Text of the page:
It's also extremely practical — cars generally seem to carry either a lone driver or a driver and two passengers. In an Expert all three can travel in the front and chat agreeably instead of the one in the back feeling as if they've been touched by the plague. And if you're doing the school run, it's a great way to limit the damage to two instead of four hyper kids!

The cloth seat-facings are cool in summer and warm in winter; the manual AirCon belts out plenty of hot air and, especially welcome in the sticky summers that now seem a fixture as established as cricket in the UK's calendar, plenty of chilled when it will do the most good. The large, lockable glovebox is also air-conditioned —
something you still won't find in every car. Something else you won't find in a car either is the Expert's convenient full-width overhead storage compartment that's handy for carrying all sorts of things.

The lightly bolstered seats come with decent lumbar support built-in and are set high off the floor, which is not only good news for legs on long journeys but also contributes to the excellent front and side visibility from the driving seat. An added bonus: Range Rover and other big 4x4s lose their imperious air when seen from the Expert's commanding driver's seat. It also makes it a piece of cake to accurately place the 4.8-metre-long Expert on the road.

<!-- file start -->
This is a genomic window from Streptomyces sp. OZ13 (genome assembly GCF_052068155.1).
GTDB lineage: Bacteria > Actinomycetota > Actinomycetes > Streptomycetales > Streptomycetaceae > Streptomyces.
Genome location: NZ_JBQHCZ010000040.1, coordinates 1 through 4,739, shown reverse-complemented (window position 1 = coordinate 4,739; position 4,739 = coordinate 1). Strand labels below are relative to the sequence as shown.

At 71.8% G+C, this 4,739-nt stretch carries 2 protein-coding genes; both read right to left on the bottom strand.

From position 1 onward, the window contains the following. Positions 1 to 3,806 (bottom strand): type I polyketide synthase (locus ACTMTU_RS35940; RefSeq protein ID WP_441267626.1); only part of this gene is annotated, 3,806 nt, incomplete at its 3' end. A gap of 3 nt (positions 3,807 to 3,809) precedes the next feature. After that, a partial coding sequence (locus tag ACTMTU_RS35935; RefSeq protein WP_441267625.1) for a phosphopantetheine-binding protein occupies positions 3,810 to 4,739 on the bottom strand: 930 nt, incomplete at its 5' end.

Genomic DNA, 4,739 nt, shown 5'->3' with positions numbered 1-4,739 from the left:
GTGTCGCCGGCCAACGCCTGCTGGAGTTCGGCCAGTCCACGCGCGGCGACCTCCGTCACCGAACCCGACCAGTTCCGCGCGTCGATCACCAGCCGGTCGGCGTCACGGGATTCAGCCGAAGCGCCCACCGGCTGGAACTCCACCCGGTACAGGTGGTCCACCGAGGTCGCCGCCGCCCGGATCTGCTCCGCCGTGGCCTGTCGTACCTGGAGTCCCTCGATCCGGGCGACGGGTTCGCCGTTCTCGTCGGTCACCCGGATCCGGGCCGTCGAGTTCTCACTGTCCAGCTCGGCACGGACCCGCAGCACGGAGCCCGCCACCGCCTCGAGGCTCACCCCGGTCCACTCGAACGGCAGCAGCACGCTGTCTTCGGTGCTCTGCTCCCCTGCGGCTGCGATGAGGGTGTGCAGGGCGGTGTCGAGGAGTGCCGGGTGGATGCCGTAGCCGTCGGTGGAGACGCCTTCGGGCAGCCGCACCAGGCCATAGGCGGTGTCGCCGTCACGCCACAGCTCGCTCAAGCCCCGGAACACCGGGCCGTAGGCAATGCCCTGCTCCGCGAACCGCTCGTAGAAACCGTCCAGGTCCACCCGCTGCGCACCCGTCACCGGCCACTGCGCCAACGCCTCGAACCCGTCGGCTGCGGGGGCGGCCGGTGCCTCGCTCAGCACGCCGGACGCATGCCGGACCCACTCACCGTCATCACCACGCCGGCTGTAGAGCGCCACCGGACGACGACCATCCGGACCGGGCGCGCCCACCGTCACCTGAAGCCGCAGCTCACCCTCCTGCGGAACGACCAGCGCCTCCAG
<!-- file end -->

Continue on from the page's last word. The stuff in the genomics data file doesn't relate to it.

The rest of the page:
Getting behind the wheel, if you're not a regular van driver, is a bit of a shock as the first thing you miss is a rear-view mirror. With a separate cargo bay behind the full steel bulkhead and unglazed all-metal rear doors, there's not much point. Fortunately the large door mirrors give a pretty good view as to what, or who, is following you.

“The 2.0-litre turbodiesel
pumps out 128bhp
backed up by 236lb ft of
torque. It’s a gutsy
engine and you don’t
need to wind it up to
make good progress.
The nice part is that the
gearchange action is
smooth and the gearlever
high-up and close to
your left hand.
..”
Other cabin plusses include masses of headroom (a good six inches for an average adult male), plenty of adjustment for reach and height of the three-spoke steering wheel, a height-adjustable driver's seat along with height-adjustable seatbelts. One-shot up/down electric windows, power-adjustable door mirrors, drive-away auto locking, tinted glass and a radio/CD all help make the cabin more car-like.